Skip to comments.Children of the 1930s: “The Last Ones”
Posted on 04/11/2016 2:17:44 PM PDT by HomerBohn
Born in the 1930s we exist as a very special age cohort. We are the last ones. We are the last, climbing out of the depression, who can remember the winds of war and the war itself with fathers and uncles going off. We are the last to remember ration books for everything from sugar to shoes to stoves. We saved tin foil and poured fat into tin cans. We saw cars up on blocks because tires werent available. My mother delivered milk in a horse drawn cart.
We are the last to hear Roosevelts radio assurances and to see gold stars in the front windows of our grieving neighbors. We can also remember the parades on August 15, 1945; VJ Day.
We saw the boys home from the war build their Cape Cod style houses, pouring the cellar, tar papering it over and living there until they could afford the time and money to build it out.
We are the last who spent childhood without television; instead imagining what we heard on the radio. As we all like to brag, with no TV, we spent our childhood playing outside until the street lights came on. We did play outside and we did play on our own. There was no little league.
The lack of television in our early years meant, for most of us, that we had little real understanding of what the world was like. Our Saturday afternoons, if at the movies, gave us newsreels of the war and the holocaust sandwiched in between westerns and cartoons. Newspapers and magazines were written for adults. We are the last who had to find out for ourselves.
As we grew up, the country was exploding with growth. The G.I. Bill gave returning veterans the means to get an education and spurred colleges to grow. VA loans fanned a housing boom. Pent up demand coupled with new installment payment plans put factories to work. New highways would bring jobs and mobility. The veterans joined civic clubs and became active in politics. In the late 40s and early 50s the country seemed to lie in the embrace of brisk but quiet order as it gave birth to its new middle class.
Our parents understandably became absorbed with their own new lives. They were free from the confines of the depression and the war. They threw themselves into exploring opportunities they had never imagined. We werent neglected but we werent todays all-consuming family focus. They were glad we played by ourselves until the street lights came on. They were busy discovering the post war world.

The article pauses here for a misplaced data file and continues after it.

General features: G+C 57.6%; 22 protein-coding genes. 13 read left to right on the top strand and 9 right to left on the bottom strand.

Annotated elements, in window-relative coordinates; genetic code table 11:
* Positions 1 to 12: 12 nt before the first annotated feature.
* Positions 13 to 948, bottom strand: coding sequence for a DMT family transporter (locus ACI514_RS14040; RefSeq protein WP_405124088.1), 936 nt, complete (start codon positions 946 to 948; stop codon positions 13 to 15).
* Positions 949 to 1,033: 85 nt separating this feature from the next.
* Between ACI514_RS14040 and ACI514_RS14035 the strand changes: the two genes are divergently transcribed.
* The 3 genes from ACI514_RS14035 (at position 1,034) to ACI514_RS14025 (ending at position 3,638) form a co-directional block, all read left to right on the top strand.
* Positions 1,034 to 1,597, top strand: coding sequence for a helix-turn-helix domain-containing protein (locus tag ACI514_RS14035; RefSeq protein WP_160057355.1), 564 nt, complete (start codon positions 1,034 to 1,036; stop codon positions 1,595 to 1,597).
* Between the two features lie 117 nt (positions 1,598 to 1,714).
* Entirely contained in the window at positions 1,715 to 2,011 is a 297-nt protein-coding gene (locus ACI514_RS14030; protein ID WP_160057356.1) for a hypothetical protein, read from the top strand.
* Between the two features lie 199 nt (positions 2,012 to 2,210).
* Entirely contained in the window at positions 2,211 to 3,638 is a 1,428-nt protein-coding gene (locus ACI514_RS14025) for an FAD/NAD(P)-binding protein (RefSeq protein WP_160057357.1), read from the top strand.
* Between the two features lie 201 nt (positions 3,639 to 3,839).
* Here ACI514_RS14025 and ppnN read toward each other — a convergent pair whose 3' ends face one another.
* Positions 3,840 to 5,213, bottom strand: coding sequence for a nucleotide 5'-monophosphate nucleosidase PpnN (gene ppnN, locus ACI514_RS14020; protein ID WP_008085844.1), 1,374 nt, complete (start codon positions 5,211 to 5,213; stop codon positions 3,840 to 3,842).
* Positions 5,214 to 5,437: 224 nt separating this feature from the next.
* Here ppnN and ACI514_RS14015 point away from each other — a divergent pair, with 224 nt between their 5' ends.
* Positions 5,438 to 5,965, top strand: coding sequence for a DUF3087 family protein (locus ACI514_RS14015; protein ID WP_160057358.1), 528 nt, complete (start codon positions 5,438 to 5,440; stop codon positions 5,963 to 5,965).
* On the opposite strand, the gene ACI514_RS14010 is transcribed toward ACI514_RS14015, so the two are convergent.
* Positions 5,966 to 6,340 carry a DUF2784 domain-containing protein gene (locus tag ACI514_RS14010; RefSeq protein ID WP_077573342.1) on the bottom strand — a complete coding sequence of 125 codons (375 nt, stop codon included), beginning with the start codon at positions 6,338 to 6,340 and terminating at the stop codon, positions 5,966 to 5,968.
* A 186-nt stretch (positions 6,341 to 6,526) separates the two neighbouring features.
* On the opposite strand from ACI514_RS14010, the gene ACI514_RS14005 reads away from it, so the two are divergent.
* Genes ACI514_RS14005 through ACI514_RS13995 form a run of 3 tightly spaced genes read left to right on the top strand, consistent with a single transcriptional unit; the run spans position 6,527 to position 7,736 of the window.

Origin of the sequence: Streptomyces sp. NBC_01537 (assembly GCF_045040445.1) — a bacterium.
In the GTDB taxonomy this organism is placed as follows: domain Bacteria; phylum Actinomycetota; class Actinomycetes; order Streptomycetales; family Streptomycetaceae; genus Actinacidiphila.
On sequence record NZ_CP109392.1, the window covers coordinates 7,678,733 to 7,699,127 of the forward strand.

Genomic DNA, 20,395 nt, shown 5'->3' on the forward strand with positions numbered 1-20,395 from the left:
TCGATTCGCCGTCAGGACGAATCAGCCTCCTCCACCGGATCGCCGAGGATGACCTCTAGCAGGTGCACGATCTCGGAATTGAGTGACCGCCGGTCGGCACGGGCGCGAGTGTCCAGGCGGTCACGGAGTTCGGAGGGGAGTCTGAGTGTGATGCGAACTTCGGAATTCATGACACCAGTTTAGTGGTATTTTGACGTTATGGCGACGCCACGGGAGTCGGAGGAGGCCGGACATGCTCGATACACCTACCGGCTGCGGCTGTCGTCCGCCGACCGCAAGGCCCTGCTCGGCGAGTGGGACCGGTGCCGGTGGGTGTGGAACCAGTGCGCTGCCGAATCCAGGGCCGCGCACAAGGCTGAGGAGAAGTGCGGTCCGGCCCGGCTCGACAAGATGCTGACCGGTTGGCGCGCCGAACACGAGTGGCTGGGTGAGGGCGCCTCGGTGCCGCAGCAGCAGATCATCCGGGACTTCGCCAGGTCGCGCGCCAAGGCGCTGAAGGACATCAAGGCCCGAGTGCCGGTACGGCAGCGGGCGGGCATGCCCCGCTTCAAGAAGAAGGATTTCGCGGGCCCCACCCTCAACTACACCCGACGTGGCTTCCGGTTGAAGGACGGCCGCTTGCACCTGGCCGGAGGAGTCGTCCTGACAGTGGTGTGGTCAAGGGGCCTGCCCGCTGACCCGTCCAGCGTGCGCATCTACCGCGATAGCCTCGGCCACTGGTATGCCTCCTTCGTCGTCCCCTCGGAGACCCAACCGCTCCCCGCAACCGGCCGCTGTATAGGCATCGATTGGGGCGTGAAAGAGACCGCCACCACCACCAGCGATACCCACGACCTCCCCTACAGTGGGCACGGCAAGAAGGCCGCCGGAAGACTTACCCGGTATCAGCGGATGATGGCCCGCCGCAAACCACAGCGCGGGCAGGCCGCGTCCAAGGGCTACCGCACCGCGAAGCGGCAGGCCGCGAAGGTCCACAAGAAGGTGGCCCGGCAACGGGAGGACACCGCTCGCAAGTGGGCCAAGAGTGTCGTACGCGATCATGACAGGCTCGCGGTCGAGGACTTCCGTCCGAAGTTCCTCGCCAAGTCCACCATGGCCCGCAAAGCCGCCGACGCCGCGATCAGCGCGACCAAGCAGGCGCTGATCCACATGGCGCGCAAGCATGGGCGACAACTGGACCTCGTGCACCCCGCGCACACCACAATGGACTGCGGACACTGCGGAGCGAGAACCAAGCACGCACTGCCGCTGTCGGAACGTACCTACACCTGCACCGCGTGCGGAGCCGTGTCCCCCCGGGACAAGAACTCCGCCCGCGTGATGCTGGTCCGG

Most of us had no life plan, but with the unexpected virtue of ignorance and an economic rising tide we simply stepped into the world and went to find out. We entered a world of overflowing plenty and opportunity; a world where we were welcomed. Based on our naïve belief that there was more where this came from, we shaped life as we went.
We enjoyed a luxury; we felt secure in our future. Of course, just as today, not all Americans shared in this experience. Depression poverty was deep rooted. Polio was still a crippler.
The Korean War was a dark presage in the early 50s and by mid-decade school children were ducking under desks. China became Red China. Eisenhower sent the first advisors to Vietnam. Castro set up camp in Cuba and Khrushchev came to power.
We are the last to experience an interlude when there were no existential threats to our homeland. We came of age in the late 40s and early 50s. The war was over and the cold war, terrorism, climate change, technological upheaval and perpetual economic insecurity had yet to haunt life with insistent unease.
Only we can remember both a time of apocalyptic war and a time when our world was secure and full of bright promise and plenty. We experienced both.
We grew up at the best possible time, a time when the world was getting better not worse.
We are the last ones.
If something doesn't happen to radically change the direction in which this now pitiful nation is headed, I'm afraid our grandchildren will spit on our graves!
“Spit” is the least of the things these creatures will do.
Interesting. But not to be a nose-picker, but FDR sent the first advisors to Vietnam.
Great Article. A big ol’ Salute to our Greatest Generation.